In this paper, performance analysis of a monolithic heat exchanger with rectangular channels using the ε-NTU theoretical method is presented. The different Nusselt analogies are used to investigate the performance. Ceramic heat exchangers have low thermal efficiency than the metallic heat exchangers but benefits of cheap material cost. Apart from the heat transfer performance, the pressure drops of the ceramic heat exchanger including three pass recuperators was also analyzed. The overall heat transfer coefficient “U” is assumed to be constant for all the theoretical calculations during the flow of working fluid through the heat exchanger. The different Nusselt analogies and various boundary conditions may lead to uncertainty (may lead to even 30 percent variation in the predicted value of overall heat transfer coefficient). Hence it is essential to overdesign the heat exchangers systems to avoid unpleasant surprises. The considerations are also focused in pressure drop and pumping power. Therefore, any gain from the enhancement in heat transfer should be weighed against the pumping cost resulting due to the pressure drop. The selection of heat exchanger for a particular situation is a huge task for design engineers as they have to balance heat transfer task with proper matching of components in the system.

2. Theoretical Analysis

The ceramic recuperator consists of rectangular hot stream exhaust and cold air passages with the exhaust and air in cross flow direction without mixing each other as shown in Figure 1.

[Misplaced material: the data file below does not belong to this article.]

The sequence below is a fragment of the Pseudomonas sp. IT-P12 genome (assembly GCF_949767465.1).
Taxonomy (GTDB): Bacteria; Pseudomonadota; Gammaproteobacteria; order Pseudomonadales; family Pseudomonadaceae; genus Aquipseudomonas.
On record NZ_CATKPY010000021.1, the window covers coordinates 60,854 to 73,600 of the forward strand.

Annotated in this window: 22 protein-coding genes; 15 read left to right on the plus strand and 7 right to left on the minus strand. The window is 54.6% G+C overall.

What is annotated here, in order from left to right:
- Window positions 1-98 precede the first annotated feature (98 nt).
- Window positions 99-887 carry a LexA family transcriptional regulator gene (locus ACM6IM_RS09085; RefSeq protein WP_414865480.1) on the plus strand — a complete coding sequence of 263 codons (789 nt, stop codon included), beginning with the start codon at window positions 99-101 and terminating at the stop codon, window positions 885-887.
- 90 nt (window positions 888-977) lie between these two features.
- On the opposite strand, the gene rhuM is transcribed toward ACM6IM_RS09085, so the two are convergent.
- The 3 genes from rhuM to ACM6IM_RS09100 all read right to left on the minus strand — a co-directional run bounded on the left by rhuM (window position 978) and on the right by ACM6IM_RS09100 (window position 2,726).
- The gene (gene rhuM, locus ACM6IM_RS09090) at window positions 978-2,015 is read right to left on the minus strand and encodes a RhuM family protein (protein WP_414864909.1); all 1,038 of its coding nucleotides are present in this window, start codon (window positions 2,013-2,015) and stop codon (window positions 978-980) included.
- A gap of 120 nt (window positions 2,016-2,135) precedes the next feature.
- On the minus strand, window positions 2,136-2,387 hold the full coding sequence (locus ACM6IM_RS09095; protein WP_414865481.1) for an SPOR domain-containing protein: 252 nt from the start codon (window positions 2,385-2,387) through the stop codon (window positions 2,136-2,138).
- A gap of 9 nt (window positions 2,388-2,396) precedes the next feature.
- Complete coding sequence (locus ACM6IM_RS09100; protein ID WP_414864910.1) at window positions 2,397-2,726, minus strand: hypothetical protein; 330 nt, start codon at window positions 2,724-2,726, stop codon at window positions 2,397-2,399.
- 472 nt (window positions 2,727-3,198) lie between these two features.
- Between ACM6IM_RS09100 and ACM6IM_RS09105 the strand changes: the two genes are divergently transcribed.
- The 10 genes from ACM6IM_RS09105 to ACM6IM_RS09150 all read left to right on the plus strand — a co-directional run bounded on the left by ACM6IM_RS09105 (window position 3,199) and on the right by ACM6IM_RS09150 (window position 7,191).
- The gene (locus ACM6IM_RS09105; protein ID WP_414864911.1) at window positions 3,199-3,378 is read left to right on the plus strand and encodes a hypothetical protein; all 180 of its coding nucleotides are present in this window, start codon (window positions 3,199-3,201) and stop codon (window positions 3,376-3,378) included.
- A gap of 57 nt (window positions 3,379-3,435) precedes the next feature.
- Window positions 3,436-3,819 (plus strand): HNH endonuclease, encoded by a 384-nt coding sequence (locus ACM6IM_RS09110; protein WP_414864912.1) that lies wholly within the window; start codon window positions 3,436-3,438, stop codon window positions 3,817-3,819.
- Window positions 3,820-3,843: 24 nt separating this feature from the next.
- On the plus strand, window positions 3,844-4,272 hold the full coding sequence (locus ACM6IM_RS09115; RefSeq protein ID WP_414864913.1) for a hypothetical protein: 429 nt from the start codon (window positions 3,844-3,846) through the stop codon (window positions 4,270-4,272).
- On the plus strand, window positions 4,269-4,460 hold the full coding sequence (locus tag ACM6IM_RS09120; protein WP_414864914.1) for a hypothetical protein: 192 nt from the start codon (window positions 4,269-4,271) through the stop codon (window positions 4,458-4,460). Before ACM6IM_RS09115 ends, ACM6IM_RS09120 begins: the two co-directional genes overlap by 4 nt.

Figure 1. Schematic diagram of the ceramic heat exchanger

2.1 Overall heat transfer coefficient (U)

The overall heat transfer coefficient, U, between hot and cold fluids is a principal factor in estimating the rate of heat transfer. It is expressed as Eq. (1)

$\mathrm{U}=\frac{1}{\frac{1}{\mathrm{hair}}+\frac{\Delta \mathrm{t}}{\mathrm{k}}+\frac{\mathrm{A}_{\mathrm{air}}}{\eta_{\mathrm{t}} \mathrm{A}_{\mathrm{gas}} \mathrm{h}_{\mathrm{gas}}}}$       (1)

where k is the thermal conductivity of the ceramic core, Ƞt is the total surface effectiveness of a fin, △t is the thickness of the wall, A air & A gas are the air-side and the exhaust-side heat transfer areas, h air and h gas are each side average convective heat transfer coefficients, obtained from Nusselt relations of Eq. (2).

$\mathrm{h}=\mathrm{Nu} \times \frac{\mathrm{k}}{\mathrm{D}_{\mathrm{h}}}$    (2)

where k is the thermal conductivity of each fluid, Dh is a hydraulic diameter of the rectangular fluid passage. Correlations equations of the Nusselt number from literature are listed in Table 1. The equations in Table 1 were derived under fully developed or developing flow conditions with constant wall heat transfer rate (q”=const).

Table 1. Correlations of Nusselt numbers in duct as reported in the literature [7, 8]

Reference

Correlation

Conditions

Range of validity

Geometry

Flow regime

 

 

Kays and Crawford

Nu=8.325(1-1.883/α +3.767/α2

-5.814/α3 +5.361/α4-2/α5)

Rectangular

Fully developed (constant wall heat flux)

Re<2200

Sieder-Tate correlation

$N u=1.86\left(R e P r D_{\mathrm{h}} / L\right)^{0.33}\left(\mu_{\mathrm{f}} / \mu_{\mathrm{w}}\right)^{0.14}$ 

Circular

Simultaneously developing    Constant wall temperature

Re<2200

Stephan correlation

$\mathrm{Nu}=4.364+\frac{0.086\left(\mathrm{RePrD}_{\mathrm{h} / \mathrm{L}}\right)^{1.33}}{1+0.1 \mathrm{Pr}\left(\mathrm{ReD}_{\mathrm{h}} / \mathrm{L}\right)^{0.83}}$ 

Circular

Simultaneously developing    Constant wall temperature

0.7<Pr<7 or RePrD/L<33 (for Pr>7)

Shah and London